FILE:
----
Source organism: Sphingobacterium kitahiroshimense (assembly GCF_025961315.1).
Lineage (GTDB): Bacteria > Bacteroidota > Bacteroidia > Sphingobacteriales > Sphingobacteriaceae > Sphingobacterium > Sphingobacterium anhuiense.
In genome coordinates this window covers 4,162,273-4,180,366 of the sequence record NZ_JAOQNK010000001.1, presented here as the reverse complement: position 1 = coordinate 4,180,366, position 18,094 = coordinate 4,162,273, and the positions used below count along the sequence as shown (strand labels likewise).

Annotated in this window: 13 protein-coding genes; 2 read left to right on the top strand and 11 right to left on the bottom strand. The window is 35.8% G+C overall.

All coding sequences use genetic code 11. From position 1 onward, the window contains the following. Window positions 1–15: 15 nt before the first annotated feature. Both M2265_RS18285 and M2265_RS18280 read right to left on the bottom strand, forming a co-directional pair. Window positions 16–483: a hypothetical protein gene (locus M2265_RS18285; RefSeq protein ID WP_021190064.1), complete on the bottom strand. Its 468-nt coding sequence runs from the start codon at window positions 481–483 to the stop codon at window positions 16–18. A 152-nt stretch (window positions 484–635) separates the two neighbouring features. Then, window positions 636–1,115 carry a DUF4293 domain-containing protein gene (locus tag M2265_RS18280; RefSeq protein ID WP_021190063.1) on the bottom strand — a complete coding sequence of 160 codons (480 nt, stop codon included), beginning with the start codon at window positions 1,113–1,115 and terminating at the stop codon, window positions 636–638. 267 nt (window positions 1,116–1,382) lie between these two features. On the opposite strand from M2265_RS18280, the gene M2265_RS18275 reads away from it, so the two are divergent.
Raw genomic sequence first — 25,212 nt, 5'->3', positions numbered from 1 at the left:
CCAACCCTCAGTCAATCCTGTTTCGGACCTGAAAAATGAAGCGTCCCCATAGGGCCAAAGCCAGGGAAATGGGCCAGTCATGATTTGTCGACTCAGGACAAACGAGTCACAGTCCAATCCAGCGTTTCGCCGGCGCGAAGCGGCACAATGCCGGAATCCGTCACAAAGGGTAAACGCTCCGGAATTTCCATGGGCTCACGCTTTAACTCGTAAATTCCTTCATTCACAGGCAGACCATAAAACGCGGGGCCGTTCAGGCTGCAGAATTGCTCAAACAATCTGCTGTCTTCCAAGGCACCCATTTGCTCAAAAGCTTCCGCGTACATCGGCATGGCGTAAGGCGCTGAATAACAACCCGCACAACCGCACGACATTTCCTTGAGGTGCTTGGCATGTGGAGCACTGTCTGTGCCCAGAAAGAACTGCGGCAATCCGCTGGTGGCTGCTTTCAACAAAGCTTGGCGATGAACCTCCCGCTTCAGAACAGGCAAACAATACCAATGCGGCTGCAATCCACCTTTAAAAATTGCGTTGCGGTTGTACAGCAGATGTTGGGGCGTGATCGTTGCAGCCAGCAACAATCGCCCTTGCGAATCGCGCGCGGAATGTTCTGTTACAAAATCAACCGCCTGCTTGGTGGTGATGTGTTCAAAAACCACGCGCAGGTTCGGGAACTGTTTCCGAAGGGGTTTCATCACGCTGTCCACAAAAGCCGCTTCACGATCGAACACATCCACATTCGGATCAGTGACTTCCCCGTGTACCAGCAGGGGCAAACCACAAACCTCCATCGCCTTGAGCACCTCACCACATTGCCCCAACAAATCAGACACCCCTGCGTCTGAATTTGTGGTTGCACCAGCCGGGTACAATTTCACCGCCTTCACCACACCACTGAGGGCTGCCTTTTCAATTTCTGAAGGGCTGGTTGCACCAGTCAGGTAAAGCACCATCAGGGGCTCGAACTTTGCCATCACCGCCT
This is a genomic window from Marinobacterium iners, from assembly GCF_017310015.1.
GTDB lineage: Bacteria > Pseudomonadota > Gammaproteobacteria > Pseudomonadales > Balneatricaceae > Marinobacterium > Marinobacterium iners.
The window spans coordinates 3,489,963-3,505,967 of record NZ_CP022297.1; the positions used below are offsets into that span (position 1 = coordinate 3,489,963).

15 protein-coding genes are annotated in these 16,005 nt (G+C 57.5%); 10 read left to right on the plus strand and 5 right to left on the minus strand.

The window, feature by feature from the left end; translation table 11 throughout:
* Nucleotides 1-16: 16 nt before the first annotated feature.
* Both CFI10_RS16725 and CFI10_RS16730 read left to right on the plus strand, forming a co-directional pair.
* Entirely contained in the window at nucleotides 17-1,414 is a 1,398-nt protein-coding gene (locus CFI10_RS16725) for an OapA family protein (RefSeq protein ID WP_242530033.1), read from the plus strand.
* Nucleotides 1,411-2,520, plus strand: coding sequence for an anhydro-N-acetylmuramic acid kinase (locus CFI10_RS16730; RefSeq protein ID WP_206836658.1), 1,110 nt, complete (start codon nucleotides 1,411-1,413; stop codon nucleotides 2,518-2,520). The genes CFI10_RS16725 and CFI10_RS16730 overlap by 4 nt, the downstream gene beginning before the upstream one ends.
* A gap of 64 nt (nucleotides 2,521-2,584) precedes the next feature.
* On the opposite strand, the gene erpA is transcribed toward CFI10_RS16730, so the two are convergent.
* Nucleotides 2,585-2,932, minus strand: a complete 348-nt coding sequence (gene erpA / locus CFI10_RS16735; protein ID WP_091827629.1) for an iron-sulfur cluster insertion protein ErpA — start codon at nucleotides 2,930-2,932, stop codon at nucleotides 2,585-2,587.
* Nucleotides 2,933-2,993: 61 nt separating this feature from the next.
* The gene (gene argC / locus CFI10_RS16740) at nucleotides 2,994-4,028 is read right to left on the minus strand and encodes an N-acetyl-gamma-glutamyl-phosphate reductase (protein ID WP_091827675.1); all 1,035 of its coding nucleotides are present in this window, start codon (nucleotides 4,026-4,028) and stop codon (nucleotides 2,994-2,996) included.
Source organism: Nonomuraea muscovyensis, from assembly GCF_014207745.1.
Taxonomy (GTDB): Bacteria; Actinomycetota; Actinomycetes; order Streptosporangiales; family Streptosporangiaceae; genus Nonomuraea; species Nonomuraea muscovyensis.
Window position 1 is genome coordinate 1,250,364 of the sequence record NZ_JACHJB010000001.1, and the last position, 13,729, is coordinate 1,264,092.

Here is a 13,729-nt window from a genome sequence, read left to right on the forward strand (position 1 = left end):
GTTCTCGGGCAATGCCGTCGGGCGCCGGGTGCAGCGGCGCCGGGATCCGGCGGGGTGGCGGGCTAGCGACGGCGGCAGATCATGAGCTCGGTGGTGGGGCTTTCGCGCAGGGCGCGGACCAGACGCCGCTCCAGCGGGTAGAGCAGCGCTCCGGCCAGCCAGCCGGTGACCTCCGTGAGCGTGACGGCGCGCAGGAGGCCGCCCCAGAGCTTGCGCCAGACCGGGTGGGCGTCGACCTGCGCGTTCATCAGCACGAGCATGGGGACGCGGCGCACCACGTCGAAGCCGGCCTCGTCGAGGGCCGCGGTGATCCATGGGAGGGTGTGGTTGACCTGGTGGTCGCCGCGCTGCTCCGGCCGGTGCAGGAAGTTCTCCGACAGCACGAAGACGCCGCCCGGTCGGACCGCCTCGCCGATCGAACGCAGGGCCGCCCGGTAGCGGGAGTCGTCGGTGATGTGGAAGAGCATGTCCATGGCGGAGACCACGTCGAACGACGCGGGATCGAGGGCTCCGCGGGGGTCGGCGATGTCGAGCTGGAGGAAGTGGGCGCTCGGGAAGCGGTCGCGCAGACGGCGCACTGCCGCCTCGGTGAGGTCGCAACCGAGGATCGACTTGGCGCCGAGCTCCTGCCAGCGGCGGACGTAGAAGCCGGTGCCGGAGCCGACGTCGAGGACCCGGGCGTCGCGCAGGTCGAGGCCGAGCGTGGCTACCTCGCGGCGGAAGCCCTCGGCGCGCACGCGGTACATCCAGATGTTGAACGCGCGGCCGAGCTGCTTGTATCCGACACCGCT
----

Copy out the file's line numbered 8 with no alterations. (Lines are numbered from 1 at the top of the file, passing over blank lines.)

This is a genomic window from Marinobacterium iners, from assembly GCF_017310015.1.